Posted by Andrew Berardini on 7/6/09
Rather than dive headfirst into troubling eyewitness accounts of the punishing social dynamics of the art world, I thought we’d begin with a little etiquette lesson. Recently I was asked by the daring and creative editors of Paper Monument to contribute to a handy pamphlet they were publishing on etiquette in the art world, the pamphlet is in the offing and I offer this as a sneak preview on one account of art world etiquette, handy at every opening anywhere for any reason, if only as something that can be mentioned sotto voce with chortling derision.
What are the rules of etiquette for the artworld?
It’s like that photograph of John Baldessari standing with his back to the palm tree with the word “WRONG” painted beneath it: any amateur photographer knows that it's a mistake to snap a picture with a tree growing out of someone’s head, but then again, who cares? Why is that a rule anyway? Who makes these rules? Are there rules for art or even behavior in the art world? Why does one charming attractive talented artist/dealer/critic/curator fail miserably, while one whose diseased dog’s tumor explodes volcanic pus on the backseat of his dealer’s brand new Prius triumphantly succeeds? This only underlines the fact that, no, there are really no rules.
But there are guidelines. The guidelines for behavior in the rarefied air of the art world ultimately relate to the furthering the promotion and distribution of the work. Being able to be witty and polite with collectors, museum patrons, reporters, and the public is pretty darn helpful—but then again, there’s that tumorous dog. Rather than write an exhaustive list for every situation, which is perhaps above my pay-grade, I’ll concentrate on one situation in detail—though again, these are only guidelines and can be promptly ignored. This is an incomplete list of situational aesthetics.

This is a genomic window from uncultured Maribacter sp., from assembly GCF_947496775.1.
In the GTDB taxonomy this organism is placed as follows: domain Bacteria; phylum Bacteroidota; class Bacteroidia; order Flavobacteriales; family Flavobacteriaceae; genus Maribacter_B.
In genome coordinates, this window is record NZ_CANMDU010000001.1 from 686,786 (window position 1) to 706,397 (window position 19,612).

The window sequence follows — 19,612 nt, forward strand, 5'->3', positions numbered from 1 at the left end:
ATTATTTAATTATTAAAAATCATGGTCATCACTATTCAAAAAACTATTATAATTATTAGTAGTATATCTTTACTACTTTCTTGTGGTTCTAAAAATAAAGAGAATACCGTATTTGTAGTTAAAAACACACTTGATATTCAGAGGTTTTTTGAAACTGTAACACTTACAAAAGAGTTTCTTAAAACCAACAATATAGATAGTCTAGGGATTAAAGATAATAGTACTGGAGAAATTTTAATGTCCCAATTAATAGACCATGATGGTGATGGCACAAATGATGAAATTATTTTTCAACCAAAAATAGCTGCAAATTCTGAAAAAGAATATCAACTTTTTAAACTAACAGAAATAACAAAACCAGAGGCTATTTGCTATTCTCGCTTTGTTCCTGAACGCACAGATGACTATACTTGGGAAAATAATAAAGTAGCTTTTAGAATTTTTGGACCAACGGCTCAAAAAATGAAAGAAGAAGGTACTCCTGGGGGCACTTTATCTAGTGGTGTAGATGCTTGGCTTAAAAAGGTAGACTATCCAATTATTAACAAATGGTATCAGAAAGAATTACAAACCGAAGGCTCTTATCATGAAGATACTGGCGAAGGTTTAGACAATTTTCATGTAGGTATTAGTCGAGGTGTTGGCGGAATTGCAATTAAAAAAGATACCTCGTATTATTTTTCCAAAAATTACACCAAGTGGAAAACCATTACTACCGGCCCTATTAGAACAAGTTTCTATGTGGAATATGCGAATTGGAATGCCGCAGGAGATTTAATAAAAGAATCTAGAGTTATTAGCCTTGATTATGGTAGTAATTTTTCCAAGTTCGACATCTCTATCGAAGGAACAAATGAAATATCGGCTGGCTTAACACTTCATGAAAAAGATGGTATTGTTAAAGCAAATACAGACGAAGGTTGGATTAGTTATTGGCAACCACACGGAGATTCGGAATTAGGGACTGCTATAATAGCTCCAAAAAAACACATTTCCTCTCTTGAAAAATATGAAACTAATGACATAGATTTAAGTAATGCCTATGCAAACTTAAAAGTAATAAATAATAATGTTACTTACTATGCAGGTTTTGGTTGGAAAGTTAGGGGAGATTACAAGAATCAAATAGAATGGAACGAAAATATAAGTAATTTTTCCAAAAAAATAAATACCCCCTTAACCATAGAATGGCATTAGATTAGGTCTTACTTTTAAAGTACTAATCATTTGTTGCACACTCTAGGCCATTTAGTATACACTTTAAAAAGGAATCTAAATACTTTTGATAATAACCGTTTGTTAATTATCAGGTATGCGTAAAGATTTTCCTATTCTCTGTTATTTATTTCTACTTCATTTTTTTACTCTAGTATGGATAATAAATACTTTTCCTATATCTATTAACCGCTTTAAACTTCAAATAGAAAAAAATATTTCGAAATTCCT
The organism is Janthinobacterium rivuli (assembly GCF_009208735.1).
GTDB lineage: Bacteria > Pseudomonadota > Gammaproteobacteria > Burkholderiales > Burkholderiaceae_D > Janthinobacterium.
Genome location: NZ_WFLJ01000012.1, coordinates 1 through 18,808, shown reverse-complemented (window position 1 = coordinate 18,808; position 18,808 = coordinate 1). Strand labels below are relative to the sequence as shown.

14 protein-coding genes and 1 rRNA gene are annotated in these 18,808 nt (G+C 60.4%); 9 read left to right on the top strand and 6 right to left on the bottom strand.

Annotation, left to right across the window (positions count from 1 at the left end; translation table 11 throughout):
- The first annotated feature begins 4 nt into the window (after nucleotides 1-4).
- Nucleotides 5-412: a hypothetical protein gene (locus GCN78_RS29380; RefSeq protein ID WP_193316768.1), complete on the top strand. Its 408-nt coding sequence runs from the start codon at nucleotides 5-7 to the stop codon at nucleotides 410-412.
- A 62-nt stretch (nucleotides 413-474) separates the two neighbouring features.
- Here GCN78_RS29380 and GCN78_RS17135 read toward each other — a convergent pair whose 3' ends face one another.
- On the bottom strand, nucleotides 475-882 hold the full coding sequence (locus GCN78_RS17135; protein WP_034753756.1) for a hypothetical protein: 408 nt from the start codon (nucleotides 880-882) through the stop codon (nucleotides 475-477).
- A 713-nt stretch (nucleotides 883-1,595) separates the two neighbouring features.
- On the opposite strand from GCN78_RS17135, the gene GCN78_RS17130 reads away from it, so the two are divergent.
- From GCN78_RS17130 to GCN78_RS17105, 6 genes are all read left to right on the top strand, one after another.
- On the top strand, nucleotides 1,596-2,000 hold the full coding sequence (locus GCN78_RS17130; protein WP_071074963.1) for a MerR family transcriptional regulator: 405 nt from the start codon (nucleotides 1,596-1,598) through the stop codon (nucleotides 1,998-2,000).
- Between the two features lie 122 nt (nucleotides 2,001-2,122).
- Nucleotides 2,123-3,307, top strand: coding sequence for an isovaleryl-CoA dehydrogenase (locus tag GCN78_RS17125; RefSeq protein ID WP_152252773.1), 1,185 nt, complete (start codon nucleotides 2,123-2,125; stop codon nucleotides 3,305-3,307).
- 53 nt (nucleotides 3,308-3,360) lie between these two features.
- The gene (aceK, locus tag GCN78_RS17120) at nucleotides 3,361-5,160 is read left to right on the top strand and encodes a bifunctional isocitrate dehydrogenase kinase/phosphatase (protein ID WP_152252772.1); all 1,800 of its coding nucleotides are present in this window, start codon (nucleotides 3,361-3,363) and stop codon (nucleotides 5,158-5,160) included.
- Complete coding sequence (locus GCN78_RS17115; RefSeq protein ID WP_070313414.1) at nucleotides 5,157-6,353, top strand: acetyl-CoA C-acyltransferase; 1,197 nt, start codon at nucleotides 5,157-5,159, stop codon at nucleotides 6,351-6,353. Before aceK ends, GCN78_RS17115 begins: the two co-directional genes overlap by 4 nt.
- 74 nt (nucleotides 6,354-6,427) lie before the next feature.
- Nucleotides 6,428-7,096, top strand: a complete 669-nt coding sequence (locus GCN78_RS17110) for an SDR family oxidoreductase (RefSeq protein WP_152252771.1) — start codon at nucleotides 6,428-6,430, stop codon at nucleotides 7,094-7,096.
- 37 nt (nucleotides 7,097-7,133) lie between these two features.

Guidelines for Openings:
1. You must attend openings. When you’re Bruce Nauman, you can be a hermit in New Mexico. Until then however, you have to attend openings. Why? If you’re young, it’s important to find out how things work, to meet your colleagues, to find out what’s out there in the world and ultimately, perhaps, to learn how to behave at openings. If you’re old and you hate openings, it’s likely your best years are behind you, and you think all art but the stuff you and a few precious peers made is shit. I hope your few years of past relevance allow you an uninterrupted retirement with your television.
10. The dinner after the opening can only be attended if you’re invited formally, beforehand, or by the dealer or artist during the opening—except if it’s a very wealthy gallery having a very large dinner where no one is sure who’s invited and who isn’t, and you know a few people there. Somebody always doesn’t show, and either way you’re welcome to stay at the bar or smoke outside while things mix up. N.B. This only works at certain restaurants. In Los Angeles, the best place to crash is Dominic’s.
12. Business can always be discussed at openings and dinners, provided you observe the protocols. Artists can never directly invite dealers to visit their studios, unless a strong rapport has already been established. Artists can, however, talk about what they’re working on, and the excitement that others have for the work, e.g. “I just finished the installation about Hekabe with the really ornate collage, Han Ulrich stopped by on his way through and said it looked like Vito Acconci on acid.” Curators can corner dealers for specific works. Critics can, and should, get whiskey for free.